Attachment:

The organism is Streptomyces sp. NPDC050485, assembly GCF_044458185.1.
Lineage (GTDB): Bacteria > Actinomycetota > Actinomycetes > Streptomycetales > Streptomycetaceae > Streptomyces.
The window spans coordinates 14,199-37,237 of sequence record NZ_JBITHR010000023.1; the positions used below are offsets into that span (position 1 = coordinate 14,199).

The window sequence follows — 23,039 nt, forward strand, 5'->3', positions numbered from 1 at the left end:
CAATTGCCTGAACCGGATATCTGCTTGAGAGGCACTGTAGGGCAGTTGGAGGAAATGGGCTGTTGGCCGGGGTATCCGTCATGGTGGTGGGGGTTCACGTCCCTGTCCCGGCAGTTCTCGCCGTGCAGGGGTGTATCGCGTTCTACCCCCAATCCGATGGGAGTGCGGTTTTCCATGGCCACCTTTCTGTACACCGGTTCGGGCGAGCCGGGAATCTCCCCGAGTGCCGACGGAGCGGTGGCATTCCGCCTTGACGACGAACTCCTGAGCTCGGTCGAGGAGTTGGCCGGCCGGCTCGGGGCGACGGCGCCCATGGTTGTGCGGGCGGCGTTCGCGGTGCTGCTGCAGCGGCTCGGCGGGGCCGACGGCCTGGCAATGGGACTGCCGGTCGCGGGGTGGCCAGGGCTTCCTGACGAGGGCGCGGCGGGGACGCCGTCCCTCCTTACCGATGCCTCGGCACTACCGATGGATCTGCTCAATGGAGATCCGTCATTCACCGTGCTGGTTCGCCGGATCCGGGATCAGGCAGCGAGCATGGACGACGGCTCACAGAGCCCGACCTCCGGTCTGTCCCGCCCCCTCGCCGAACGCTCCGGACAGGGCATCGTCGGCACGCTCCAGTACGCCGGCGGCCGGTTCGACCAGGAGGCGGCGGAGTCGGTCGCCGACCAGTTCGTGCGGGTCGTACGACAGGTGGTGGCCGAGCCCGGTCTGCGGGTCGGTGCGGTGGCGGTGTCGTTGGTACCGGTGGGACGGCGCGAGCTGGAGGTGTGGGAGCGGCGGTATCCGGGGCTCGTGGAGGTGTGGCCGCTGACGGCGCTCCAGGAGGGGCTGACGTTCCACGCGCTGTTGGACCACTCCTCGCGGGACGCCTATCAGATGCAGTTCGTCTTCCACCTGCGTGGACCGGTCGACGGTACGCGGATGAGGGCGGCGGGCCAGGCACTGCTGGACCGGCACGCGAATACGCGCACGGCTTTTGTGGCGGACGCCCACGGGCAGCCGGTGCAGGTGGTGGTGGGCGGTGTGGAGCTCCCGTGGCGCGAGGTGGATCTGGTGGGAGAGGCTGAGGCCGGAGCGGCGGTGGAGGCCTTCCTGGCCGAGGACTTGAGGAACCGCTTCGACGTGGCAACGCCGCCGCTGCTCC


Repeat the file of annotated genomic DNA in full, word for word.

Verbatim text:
The organism is Streptomyces sp. NPDC050485, assembly GCF_044458185.1.
Lineage (GTDB): Bacteria > Actinomycetota > Actinomycetes > Streptomycetales > Streptomycetaceae > Streptomyces.
The window spans coordinates 14,199-37,237 of sequence record NZ_JBITHR010000023.1; the positions used below are offsets into that span (position 1 = coordinate 14,199).

The window sequence follows — 23,039 nt, forward strand, 5'->3', positions numbered from 1 at the left end:
CAATTGCCTGAACCGGATATCTGCTTGAGAGGCACTGTAGGGCAGTTGGAGGAAATGGGCTGTTGGCCGGGGTATCCGTCATGGTGGTGGGGGTTCACGTCCCTGTCCCGGCAGTTCTCGCCGTGCAGGGGTGTATCGCGTTCTACCCCCAATCCGATGGGAGTGCGGTTTTCCATGGCCACCTTTCTGTACACCGGTTCGGGCGAGCCGGGAATCTCCCCGAGTGCCGACGGAGCGGTGGCATTCCGCCTTGACGACGAACTCCTGAGCTCGGTCGAGGAGTTGGCCGGCCGGCTCGGGGCGACGGCGCCCATGGTTGTGCGGGCGGCGTTCGCGGTGCTGCTGCAGCGGCTCGGCGGGGCCGACGGCCTGGCAATGGGACTGCCGGTCGCGGGGTGGCCAGGGCTTCCTGACGAGGGCGCGGCGGGGACGCCGTCCCTCCTTACCGATGCCTCGGCACTACCGATGGATCTGCTCAATGGAGATCCGTCATTCACCGTGCTGGTTCGCCGGATCCGGGATCAGGCAGCGAGCATGGACGACGGCTCACAGAGCCCGACCTCCGGTCTGTCCCGCCCCCTCGCCGAACGCTCCGGACAGGGCATCGTCGGCACGCTCCAGTACGCCGGCGGCCGGTTCGACCAGGAGGCGGCGGAGTCGGTCGCCGACCAGTTCGTGCGGGTCGTACGACAGGTGGTGGCCGAGCCCGGTCTGCGGGTCGGTGCGGTGGCGGTGTCGTTGGTACCGGTGGGACGGCGCGAGCTGGAGGTGTGGGAGCGGCGGTATCCGGGGCTCGTGGAGGTGTGGCCGCTGACGGCGCTCCAGGAGGGGCTGACGTTCCACGCGCTGTTGGACCACTCCTCGCGGGACGCCTATCAGATGCAGTTCGTCTTCCACCTGCGTGGACCGGTCGACGGTACGCGGATGAGGGCGGCGGGCCAGGCACTGCTGGACCGGCACGCGAATACGCGCACGGCTTTTGTGGCGGACGCCCACGGGCAGCCGGTGCAGGTGGTGGTGGGCGGTGTGGAGCTCCCGTGGCGCGAGGTGGATCTGGTGGGAGAGGCTGAGGCCGGAGCGGCGGTGGAGGCCTTCCTGGCCGAGGACTTGAGGAACCGCTTCGACGTGGCAACGCCGCCGCTGCTCC